When Caroline Richardson, the co-ordinator at the Victorian Writers Centre, mentioned that she planned to hold readings called 'Hot Cross Poets', two images came to me. The first was of poets popping out of huge hot cross buns. The second was of poets fighting with each other about who was the best.
The concept of 'Hot Cross Poets' is that two poets are invited to read - one an established name & the other a promising up & comer. The poets take turns reading poems, trying to cap the previous poem. Mal Morgan is the appointed referee, which basically means that he organizes the readers, introduces them & looks after the running of the reading. The two poets read for an hour, followed by a break for wine & nibbles & concluding with an open section.
In May on a wonderful autumn Sunday Ramona Barry & I were the protagonists. I arrived early with my poems in a backpack, feeling relaxed. Usually at poetry readings I feel nervous, even tho I've done it about 1000 times. But because I didn't have any idea which poems I'd be reading, I felt good. I brought old poems along, poems I hadn't read for a long time, as well as my recent poems & some poems I'd never read before in public.
Ramona arrived with her mother. A few of my friends turned up. The audience filtered in. Most got themselves a drink & sat near people they knew. Mal Morgan walked around greeting people. Peg Hardy wondered if the football match at the MCG would dissuage people from coming. I reminded her that a recent governmental report stated that the arts are more popular than sporting events. Somebody said: 'I hope 60,000 people don't try to crown into here.'
Mal introduced the readers & said nice things about Ramona & I. I'm not too sure what happened next. Ramona & I read out poems, trying to find something to connect them. But remembering readings that I take part in is difficult, because it's like I'm stepping into another world. I become a poet trying to deliver poems in their appropriate ways. I'm up there waiting to see how the poems will come out of my mouth. Sometimes they will sound similar to previous times I read them & sometimes they will come out in a different tone. My job is to articulate the words so everybody can hear them & make of them what they will.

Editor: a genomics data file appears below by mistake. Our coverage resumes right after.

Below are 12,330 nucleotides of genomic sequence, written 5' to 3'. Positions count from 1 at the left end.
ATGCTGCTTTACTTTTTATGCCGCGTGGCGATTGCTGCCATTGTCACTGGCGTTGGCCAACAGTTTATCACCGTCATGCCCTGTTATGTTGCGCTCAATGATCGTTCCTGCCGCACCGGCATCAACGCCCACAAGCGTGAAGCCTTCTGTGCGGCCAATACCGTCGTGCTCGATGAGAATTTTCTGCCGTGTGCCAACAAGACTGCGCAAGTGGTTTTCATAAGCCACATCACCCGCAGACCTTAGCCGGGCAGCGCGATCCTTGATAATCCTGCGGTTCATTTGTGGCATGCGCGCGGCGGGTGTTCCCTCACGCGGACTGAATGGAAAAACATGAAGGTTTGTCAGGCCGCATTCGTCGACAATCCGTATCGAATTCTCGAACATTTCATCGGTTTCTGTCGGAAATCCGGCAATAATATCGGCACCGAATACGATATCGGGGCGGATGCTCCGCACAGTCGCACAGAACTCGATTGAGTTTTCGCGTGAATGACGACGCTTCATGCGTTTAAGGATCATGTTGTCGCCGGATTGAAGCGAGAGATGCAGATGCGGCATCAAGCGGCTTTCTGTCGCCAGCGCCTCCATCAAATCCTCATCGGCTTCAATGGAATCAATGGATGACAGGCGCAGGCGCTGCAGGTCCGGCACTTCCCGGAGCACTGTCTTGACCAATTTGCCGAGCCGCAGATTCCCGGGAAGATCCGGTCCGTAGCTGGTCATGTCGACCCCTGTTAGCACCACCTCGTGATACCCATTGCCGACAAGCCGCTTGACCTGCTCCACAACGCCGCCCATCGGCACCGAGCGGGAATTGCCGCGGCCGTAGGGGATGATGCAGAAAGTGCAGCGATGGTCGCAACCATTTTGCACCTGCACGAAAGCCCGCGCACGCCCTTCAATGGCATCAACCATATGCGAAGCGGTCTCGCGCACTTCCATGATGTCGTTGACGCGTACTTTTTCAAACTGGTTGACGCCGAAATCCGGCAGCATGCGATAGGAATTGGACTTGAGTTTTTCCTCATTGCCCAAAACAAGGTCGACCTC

Some themes developed at this reading. We read poems about suburbs, poems about being in bad moods, poems about relationships & how we cope with them, poems about living in a crazy world, love poems, poems about children, as well as others I've forgotten. But contrasts of ideas & similarities of concepts provided continual interest for the audience, which was responsive & at times helped the readers identify the main ideas of the poems.
It was a very enjoyable reading. The atmosphere wasn't competitive & Mal didn't announce a winner, but it gave Ramona & I an excuse for some gentle bantering. At one stage Ramona protested light-heartedly that I had organized my poems into categories. I hadn't - I was just referring to the contents page of my new manuscript. Later on, I walked past Ramona to refill my glass of wine & I bumped into her as I returned to my seat, while she was reading her poem. It was an innocent piece of gamesmanship, which I had learnt from my earlier experiences as a footballer.
After the interval the audience was invited to read their own poems. It was a pity that they weren't asked to cap each other's poems in the same way the featured readers were, as that would have made the reading quite dynamic. But that didn't matter as we were treated to some entertaining & stimulating poems by Nolan Tyrell, Grant Caldwell, Peg Hardy & others.
Overall, I'd say that this was a most enjoyable way to read poetry. I'd heard previously from Bev Roberts about how much she enjoyed reading in the previous one with Ian McBryde. It's always good to find different ways for poets to present their poems. It makes poems breathe....